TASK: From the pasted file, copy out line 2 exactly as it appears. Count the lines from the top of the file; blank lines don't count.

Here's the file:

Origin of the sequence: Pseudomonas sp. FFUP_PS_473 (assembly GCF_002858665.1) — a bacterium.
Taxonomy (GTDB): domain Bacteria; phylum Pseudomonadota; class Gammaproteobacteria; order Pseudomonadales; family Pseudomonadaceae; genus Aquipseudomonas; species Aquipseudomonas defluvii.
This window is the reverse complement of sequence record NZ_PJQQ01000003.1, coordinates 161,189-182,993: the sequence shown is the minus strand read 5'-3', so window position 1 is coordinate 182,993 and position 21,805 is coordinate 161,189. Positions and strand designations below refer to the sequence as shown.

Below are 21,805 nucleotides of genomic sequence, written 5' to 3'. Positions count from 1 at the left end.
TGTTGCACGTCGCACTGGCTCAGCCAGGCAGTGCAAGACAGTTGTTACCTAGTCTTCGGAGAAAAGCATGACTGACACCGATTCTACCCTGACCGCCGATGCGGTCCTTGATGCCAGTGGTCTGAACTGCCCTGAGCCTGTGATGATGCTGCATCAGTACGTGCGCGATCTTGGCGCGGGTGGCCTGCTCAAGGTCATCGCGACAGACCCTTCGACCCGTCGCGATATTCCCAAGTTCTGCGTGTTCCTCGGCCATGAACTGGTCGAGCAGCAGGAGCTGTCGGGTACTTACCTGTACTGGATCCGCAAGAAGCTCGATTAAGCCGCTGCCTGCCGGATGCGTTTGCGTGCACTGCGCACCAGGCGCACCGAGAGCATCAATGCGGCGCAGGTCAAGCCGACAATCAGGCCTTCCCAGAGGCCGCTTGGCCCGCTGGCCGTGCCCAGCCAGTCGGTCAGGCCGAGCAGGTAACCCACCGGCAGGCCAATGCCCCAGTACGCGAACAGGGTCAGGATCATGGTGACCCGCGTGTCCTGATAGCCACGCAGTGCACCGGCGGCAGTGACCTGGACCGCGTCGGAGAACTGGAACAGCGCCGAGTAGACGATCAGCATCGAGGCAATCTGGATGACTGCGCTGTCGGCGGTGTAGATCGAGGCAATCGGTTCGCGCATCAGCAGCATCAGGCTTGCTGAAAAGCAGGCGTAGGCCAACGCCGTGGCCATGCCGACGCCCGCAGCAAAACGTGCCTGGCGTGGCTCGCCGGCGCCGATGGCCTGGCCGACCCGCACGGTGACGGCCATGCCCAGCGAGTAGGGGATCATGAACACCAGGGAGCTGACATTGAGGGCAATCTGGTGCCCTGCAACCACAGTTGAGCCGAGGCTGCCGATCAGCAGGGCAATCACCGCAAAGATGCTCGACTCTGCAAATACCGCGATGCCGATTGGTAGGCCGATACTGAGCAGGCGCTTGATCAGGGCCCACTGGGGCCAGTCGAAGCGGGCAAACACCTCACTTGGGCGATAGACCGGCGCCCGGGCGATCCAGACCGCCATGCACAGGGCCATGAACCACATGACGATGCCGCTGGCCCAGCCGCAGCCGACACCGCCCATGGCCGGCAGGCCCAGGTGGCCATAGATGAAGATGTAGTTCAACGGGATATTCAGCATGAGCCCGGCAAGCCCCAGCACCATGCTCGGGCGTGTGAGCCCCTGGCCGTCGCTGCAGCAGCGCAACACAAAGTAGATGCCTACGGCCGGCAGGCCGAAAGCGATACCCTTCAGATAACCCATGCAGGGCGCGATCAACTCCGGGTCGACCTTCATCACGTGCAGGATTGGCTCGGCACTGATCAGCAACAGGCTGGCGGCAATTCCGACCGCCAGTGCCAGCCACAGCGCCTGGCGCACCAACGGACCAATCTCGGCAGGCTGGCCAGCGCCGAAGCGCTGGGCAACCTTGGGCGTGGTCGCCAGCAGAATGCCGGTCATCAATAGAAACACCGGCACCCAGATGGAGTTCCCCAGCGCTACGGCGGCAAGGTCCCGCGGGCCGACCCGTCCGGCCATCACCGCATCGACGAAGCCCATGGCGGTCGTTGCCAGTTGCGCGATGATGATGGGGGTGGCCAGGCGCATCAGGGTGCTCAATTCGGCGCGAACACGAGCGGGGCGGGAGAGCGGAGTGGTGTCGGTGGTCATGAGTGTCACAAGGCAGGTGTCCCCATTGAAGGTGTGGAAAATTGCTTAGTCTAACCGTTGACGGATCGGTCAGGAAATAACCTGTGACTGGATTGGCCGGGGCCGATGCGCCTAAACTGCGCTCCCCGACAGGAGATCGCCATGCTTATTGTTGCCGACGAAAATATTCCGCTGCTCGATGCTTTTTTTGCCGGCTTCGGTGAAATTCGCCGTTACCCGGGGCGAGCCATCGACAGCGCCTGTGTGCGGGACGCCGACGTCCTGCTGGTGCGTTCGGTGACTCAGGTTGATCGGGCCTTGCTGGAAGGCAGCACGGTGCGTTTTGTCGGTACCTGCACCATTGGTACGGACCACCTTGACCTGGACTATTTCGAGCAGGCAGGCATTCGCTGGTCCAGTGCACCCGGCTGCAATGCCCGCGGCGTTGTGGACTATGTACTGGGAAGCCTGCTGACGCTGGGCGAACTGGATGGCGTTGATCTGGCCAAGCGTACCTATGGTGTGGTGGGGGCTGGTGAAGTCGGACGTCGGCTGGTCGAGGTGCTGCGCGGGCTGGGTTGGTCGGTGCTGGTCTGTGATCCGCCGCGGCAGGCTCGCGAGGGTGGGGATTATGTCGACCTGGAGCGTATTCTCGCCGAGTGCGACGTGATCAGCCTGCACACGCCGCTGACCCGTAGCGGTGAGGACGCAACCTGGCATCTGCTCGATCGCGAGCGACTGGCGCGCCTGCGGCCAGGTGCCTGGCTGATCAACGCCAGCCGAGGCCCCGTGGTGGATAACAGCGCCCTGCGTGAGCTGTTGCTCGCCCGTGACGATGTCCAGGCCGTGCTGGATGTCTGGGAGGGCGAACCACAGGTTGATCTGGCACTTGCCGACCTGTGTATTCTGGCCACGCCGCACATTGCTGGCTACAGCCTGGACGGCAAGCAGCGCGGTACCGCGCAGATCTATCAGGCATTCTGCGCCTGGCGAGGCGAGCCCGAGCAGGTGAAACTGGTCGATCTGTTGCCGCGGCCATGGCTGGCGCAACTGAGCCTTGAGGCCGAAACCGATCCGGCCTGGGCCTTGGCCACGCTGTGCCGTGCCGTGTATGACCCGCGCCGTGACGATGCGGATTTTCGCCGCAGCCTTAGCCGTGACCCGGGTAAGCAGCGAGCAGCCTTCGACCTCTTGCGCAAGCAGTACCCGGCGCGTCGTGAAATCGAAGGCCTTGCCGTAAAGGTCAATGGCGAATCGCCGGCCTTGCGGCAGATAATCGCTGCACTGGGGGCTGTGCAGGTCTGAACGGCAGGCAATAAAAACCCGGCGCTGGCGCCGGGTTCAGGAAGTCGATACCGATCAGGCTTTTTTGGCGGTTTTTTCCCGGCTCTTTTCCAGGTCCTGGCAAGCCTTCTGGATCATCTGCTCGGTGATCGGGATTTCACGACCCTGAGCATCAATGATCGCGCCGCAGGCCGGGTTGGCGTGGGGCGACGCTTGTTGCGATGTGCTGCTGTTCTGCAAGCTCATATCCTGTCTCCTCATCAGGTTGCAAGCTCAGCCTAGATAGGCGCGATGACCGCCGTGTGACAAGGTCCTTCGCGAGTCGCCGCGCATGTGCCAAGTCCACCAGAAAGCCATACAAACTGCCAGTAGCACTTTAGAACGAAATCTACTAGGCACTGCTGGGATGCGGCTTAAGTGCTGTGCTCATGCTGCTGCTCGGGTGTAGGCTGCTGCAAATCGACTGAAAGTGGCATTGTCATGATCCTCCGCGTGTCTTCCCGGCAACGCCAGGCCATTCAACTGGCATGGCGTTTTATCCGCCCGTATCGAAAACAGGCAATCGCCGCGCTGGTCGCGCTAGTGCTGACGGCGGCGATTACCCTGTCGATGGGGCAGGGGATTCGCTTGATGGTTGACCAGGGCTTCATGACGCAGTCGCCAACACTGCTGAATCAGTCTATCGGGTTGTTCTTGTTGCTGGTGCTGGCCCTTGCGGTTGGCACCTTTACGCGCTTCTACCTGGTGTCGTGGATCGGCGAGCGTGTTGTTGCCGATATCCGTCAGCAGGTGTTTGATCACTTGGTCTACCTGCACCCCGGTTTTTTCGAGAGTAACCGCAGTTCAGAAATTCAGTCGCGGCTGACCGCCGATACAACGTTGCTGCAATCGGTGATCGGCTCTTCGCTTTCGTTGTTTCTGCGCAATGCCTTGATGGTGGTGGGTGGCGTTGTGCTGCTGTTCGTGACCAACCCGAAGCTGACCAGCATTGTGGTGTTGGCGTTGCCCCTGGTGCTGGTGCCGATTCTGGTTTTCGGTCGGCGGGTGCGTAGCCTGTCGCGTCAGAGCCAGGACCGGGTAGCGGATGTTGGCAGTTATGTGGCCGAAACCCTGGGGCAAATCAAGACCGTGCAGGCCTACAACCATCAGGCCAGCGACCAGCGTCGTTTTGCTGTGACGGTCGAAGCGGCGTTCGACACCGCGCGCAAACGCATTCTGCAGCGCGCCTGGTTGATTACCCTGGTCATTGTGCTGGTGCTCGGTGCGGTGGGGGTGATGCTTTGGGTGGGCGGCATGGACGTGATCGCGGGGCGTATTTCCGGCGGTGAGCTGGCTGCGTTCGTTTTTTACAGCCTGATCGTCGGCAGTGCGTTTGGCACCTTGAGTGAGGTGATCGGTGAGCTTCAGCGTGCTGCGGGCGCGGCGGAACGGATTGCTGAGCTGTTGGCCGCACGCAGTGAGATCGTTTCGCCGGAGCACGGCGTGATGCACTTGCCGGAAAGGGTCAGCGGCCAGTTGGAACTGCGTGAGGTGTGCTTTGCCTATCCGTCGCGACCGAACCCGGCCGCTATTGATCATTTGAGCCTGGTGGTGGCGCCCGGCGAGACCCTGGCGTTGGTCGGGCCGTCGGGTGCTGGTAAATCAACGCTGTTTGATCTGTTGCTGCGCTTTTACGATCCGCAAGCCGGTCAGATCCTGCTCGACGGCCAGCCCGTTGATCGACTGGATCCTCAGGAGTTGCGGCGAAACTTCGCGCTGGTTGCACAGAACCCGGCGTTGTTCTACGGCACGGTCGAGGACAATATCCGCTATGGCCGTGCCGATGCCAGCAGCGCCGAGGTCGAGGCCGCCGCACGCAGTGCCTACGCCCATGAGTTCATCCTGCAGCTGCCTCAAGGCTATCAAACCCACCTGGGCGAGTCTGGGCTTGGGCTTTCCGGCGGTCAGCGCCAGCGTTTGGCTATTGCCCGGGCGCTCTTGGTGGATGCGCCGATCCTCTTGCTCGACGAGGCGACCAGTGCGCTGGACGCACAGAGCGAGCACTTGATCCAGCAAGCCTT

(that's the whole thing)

Taxonomy (GTDB): domain Bacteria; phylum Pseudomonadota; class Gammaproteobacteria; order Pseudomonadales; family Pseudomonadaceae; genus Aquipseudomonas; species Aquipseudomonas defluvii.